Winter weather

PDN greenhouses winter 2015

We hope you’re enjoying winter, where ever you might be reading this.  If you live near Boston…skip this section. Our winter in NC started out cold, then moderated during January, followed by an unusually late February blast of arctic air.

Front grotto ice 2015

While we’ve not been as cold as last winter, our cold has come much later.  This year, we’ve had five days after the end of January when the temperatures dropped below 20 degrees F.  Last year, we had one.  Our 9 degree F low last night was the latest recorded date for us to drop into the single digits since we began keeping records in 1978.

Front grotto ice2 2015

If all the plants make it through another night in the teens F tonight, temperatures should start to moderate as we approach March and our Winter Open Nursery and Garden

Front grotto walk with ice

Winter precipitation offers us so much opportunity to learn by carefully observing.  Here is an image of our front grotto walk today.  You can see which areas warm first and which areas stay cooler longer.  Understanding and locating these microclimates can be very helpful in siting marginal or difficult to grow plants that require more exacting conditions.

Finally, our thoughts are with our friends at the SC Botanical Garden in Clemson as they recover from the Monday freezing rain/ice storm that sent 200 trees in the garden toppling over on their way to the giant mulch pile in the sky.  Hang in there, folks!


7 thoughts on “Winter weather”

  1. We have experienced much the same weather pattern you describe in Alabama. Wondering how this will affect cherry trees and spirea which have already opened some blooms, as well as jonquils which were 5″ up. Fear my late-blooming “black” sasanqua won’t be doing any blooming this year.
    Thank you for the micro-climate observation. I had never thought of the melting patterns in that regard.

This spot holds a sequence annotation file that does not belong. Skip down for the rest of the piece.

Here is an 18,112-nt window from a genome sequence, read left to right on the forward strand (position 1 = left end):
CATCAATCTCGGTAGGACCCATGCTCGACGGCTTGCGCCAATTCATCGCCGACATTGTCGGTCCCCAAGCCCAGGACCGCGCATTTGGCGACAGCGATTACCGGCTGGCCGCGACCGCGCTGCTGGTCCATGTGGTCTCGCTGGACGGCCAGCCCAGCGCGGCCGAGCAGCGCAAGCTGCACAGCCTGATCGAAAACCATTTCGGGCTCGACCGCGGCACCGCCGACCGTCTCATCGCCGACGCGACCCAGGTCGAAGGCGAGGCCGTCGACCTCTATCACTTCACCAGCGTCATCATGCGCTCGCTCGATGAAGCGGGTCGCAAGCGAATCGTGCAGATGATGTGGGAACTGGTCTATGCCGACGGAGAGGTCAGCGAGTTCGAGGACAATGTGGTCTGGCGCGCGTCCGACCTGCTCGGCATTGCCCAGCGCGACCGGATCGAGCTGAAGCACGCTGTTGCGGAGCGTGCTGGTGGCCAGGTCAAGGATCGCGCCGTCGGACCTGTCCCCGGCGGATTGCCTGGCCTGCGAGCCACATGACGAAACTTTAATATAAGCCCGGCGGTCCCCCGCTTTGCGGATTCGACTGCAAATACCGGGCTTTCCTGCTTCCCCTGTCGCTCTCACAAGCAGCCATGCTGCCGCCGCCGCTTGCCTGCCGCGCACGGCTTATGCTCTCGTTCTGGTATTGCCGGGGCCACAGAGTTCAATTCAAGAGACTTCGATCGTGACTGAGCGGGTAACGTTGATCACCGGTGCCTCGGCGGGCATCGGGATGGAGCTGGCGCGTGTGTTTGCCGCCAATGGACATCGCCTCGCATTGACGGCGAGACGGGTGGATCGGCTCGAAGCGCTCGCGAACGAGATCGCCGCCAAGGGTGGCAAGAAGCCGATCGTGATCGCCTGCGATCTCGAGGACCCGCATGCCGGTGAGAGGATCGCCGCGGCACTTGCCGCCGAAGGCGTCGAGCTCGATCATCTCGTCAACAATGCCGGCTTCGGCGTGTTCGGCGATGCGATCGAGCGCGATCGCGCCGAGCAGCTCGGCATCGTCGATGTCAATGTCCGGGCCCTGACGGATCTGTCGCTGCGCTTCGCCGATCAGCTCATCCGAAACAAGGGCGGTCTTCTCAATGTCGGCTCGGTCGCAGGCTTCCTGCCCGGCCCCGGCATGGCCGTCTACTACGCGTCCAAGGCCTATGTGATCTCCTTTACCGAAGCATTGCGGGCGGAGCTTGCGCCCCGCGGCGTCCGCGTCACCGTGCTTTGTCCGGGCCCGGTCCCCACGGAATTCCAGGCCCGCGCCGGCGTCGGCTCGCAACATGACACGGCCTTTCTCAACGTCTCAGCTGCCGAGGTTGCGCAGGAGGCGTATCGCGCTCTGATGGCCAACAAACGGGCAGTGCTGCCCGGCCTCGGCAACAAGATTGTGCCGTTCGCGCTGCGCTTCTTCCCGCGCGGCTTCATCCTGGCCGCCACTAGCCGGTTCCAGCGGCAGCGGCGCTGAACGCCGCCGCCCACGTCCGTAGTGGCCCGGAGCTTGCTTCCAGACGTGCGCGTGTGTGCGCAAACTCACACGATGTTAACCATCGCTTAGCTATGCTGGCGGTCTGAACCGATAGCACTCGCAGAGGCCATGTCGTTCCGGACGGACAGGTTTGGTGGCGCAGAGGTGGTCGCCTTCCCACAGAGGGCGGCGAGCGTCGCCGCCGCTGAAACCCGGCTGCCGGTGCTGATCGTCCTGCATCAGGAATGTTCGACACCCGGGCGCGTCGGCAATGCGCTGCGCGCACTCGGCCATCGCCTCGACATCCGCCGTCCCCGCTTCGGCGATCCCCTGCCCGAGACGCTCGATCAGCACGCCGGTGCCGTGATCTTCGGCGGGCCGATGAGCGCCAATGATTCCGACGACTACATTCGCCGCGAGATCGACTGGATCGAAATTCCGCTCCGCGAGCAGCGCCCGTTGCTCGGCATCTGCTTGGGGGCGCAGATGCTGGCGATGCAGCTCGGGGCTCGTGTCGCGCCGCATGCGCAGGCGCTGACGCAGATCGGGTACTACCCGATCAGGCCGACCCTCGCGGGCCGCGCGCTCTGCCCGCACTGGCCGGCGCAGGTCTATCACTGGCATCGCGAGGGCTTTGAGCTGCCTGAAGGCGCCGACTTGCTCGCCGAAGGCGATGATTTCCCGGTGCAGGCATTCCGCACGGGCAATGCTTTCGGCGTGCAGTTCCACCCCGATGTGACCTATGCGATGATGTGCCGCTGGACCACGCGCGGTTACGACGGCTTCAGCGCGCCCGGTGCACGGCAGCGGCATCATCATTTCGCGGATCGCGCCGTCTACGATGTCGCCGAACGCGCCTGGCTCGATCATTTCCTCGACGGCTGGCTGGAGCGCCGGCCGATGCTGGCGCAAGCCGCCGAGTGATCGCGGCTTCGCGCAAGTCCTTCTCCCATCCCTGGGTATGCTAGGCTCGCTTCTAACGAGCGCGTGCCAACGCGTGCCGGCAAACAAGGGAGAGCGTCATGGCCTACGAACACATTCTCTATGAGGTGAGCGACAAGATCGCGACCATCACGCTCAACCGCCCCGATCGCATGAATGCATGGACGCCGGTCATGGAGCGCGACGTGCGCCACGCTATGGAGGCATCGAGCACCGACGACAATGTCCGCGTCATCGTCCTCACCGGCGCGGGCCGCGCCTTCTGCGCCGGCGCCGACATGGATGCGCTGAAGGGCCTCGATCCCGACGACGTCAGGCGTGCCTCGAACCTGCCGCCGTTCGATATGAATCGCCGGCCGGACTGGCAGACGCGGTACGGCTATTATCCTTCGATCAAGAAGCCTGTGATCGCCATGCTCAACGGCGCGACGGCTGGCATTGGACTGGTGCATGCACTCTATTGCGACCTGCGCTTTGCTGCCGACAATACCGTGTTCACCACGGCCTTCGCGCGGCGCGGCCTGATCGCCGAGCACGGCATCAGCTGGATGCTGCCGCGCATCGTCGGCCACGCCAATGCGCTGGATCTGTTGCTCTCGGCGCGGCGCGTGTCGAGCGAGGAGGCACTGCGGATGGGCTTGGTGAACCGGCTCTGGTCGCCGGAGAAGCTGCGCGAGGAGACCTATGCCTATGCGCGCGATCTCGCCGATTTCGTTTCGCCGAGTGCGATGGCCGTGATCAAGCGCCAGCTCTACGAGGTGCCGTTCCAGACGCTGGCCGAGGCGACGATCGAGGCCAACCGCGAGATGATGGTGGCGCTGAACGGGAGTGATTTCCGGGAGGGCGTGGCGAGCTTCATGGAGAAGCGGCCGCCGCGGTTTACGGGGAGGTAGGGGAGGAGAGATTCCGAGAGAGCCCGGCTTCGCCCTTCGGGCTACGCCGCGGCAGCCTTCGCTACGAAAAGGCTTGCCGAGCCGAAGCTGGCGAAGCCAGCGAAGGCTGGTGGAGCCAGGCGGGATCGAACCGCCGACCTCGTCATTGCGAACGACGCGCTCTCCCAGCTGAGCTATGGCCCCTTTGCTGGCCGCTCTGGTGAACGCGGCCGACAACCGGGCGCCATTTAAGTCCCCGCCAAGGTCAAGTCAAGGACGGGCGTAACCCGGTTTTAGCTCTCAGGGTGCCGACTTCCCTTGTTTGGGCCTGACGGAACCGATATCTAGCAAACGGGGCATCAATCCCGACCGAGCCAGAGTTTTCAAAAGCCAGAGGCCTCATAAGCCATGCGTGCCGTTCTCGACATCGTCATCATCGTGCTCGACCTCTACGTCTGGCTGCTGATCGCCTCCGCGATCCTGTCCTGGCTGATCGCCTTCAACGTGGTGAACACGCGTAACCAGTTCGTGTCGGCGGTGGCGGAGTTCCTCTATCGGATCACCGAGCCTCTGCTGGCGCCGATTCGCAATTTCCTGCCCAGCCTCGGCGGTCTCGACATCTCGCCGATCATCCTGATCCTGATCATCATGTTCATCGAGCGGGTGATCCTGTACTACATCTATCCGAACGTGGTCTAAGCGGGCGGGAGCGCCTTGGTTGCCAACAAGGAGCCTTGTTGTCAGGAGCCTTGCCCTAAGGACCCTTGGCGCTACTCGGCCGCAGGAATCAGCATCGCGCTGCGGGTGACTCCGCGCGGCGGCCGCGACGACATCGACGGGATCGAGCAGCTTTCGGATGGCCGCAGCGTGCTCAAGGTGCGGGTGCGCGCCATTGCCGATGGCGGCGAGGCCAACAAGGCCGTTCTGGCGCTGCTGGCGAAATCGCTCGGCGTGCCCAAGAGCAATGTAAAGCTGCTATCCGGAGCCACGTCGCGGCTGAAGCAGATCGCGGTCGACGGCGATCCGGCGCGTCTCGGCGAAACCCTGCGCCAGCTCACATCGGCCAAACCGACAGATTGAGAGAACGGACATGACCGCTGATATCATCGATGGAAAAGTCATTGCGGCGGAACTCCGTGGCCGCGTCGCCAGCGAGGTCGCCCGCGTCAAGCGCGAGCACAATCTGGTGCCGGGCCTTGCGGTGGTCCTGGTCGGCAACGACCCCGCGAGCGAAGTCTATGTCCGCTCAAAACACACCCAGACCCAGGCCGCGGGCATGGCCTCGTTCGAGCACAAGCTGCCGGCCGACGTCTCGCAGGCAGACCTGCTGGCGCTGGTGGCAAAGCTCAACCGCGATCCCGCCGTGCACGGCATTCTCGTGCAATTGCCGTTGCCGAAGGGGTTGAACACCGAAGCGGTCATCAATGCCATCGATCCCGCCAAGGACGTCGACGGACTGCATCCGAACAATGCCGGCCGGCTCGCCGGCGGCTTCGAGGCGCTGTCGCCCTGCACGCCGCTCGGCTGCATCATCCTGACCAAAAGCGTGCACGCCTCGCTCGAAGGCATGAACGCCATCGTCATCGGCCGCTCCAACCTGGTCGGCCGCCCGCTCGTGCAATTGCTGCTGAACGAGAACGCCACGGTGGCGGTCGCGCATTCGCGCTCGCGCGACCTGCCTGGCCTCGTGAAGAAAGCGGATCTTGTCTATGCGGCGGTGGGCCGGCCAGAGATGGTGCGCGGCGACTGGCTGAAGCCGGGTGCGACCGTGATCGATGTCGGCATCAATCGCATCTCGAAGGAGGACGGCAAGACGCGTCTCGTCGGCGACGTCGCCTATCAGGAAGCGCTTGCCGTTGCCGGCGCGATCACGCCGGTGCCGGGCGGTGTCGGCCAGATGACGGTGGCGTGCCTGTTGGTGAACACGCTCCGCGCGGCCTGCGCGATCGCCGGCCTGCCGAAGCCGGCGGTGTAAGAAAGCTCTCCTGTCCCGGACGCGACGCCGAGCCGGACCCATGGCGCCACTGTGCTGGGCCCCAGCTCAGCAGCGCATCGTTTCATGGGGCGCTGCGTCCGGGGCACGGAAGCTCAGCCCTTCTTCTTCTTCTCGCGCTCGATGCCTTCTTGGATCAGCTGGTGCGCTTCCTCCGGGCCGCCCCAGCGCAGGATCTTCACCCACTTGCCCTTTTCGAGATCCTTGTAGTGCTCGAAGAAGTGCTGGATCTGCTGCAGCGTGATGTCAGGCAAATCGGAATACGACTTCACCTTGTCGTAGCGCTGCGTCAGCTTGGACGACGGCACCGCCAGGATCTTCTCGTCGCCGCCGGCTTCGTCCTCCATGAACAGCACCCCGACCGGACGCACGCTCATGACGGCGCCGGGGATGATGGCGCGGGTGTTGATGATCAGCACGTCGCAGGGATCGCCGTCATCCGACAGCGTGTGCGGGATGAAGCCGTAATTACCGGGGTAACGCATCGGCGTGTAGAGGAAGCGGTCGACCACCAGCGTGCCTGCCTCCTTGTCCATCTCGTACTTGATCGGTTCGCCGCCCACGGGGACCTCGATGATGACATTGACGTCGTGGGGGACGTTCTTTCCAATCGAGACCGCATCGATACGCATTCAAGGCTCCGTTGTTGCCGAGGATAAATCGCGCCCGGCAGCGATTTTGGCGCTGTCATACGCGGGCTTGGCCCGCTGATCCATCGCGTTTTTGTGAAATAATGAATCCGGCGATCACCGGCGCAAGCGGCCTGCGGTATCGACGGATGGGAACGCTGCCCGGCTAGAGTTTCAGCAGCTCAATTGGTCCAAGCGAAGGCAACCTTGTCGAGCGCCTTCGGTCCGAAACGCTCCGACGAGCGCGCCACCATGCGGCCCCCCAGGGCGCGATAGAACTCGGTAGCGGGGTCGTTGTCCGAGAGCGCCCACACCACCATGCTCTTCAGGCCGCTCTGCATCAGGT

2. I can sympathize with SC. I remember the surprise October snow storm we got here in Buffalo and how so many trees broke or fell. You can still see the scars on some trees as others show bent branches that continue to grow in that position. You guys are lucky that you haven’t receive any worse weather and I hope you never do.

  3. Karla S. Jenkins

    I feel your pain. Last year we in Iowa were in the same boat as you are this year. We (nearly state wide) definitely discovered knock out roses aren’t as cold hardy as once thought due to the extremely harsh winter the mid west endured last year. It nearly perfectly mirrored the winter you are experiencing this year.

  4. We live in NW Florida and our bottle brush trees have had a hard time two winter in a row (last year was the worst). There’s always at least one that freezes completely but comes back up from the ground in the Spring. We love them for the bees, butterflies and hummers they bring but I guess we shouldn’t have planted them. Too late now. Sigh..

  5. We hit 5.5 F in Orange County, near Hillsborough, according to my thermometer–half a degree lower than last year’s minimim. I think my figs have frozen to the ground for the second year in a row, and the gardenias will probably look bad in a week or so. I built a cage around my windmill palm and filled it with wood chips, so hopefully that helped a bit.

    I’m a bit worried that the extended freeze has reached some of my buried crinums, cannas, and Musa velutina. We’ll see in April, I guess. The Musa has been in the ground since 2001.

Leave a Comment

Your email address will not be published. Required fields are marked *

The maximum upload file size: 20 MB. You can upload: image, video. Links to YouTube, Facebook, Twitter and other services inserted in the comment text will be automatically embedded. Drop files here

Discover more from Juniper Level Botanic Garden

Subscribe now to keep reading and get access to the full archive.

Continue reading

Scroll to Top